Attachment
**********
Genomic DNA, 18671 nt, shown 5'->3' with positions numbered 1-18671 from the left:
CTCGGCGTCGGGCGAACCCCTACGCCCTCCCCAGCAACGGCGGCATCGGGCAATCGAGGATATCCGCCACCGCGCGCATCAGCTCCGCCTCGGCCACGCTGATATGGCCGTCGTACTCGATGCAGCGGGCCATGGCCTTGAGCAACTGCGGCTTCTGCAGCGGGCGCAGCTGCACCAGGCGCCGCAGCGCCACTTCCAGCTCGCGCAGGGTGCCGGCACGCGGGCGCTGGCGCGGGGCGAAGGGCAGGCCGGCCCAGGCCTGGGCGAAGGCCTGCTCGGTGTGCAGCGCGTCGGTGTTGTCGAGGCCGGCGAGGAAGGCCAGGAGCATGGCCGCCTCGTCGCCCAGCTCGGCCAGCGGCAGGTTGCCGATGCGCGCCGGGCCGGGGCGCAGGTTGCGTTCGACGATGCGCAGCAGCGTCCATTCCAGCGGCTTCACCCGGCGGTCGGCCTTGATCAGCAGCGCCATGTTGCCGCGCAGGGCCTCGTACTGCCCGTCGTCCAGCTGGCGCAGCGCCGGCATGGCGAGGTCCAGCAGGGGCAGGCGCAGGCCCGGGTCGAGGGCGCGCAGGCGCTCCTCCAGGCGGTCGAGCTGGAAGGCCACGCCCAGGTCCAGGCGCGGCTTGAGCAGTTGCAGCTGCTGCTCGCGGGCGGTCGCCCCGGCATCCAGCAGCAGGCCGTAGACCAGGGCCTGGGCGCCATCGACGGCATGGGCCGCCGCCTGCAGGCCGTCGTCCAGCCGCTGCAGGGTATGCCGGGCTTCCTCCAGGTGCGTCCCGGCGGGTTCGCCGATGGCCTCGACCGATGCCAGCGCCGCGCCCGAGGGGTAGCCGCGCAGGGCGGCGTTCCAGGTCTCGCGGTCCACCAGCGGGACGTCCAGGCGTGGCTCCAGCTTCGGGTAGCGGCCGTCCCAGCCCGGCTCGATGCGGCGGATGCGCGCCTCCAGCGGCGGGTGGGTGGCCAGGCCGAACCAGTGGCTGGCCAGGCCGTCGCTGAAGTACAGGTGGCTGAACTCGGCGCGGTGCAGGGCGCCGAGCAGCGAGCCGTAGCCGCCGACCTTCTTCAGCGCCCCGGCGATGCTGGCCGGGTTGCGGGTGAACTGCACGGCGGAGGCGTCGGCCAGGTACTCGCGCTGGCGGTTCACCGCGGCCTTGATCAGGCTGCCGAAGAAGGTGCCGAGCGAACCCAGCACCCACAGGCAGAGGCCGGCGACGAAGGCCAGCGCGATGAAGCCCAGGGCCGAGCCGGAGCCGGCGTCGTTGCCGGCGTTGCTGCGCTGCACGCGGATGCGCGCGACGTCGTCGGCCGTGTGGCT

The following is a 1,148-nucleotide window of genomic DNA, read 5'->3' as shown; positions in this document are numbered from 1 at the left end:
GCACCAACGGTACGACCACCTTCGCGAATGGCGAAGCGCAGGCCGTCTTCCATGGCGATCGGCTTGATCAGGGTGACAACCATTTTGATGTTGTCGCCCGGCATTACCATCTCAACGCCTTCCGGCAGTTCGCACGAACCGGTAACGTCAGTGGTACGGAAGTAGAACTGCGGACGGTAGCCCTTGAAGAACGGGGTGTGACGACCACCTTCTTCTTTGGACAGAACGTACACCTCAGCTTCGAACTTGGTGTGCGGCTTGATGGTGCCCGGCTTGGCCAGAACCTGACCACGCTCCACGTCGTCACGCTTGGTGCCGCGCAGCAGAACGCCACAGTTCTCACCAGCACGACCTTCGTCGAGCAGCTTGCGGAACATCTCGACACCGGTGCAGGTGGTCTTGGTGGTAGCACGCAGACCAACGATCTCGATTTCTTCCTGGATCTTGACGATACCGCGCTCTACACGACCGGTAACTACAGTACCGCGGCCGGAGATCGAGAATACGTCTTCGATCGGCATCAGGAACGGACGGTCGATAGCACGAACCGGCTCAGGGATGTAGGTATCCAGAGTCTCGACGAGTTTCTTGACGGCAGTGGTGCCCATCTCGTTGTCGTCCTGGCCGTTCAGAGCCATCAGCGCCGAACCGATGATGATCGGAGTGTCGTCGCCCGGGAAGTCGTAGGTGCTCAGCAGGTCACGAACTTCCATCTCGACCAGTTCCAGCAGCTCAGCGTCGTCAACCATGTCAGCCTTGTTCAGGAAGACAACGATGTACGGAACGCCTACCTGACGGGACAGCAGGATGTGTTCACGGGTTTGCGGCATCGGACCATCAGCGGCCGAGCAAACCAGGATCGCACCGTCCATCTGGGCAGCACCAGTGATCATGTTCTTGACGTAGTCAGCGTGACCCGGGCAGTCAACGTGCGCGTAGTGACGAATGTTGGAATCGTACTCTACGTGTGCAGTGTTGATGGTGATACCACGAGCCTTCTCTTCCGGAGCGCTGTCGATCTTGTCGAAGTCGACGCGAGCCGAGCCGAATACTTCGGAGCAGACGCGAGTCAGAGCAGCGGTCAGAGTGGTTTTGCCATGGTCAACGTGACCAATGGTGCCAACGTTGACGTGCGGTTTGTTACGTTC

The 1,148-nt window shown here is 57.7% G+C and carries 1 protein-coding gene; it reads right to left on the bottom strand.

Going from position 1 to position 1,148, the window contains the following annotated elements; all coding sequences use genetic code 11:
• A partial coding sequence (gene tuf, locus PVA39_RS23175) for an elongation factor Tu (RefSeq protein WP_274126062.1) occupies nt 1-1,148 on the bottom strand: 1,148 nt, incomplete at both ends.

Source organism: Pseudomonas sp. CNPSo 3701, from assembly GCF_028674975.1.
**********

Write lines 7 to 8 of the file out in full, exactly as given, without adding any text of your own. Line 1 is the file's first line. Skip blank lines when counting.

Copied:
• A partial coding sequence (gene tuf, locus PVA39_RS23175) for an elongation factor Tu (RefSeq protein WP_274126062.1) occupies nt 1-1,148 on the bottom strand: 1,148 nt, incomplete at both ends.

Source organism: Pseudomonas sp. CNPSo 3701, from assembly GCF_028674975.1.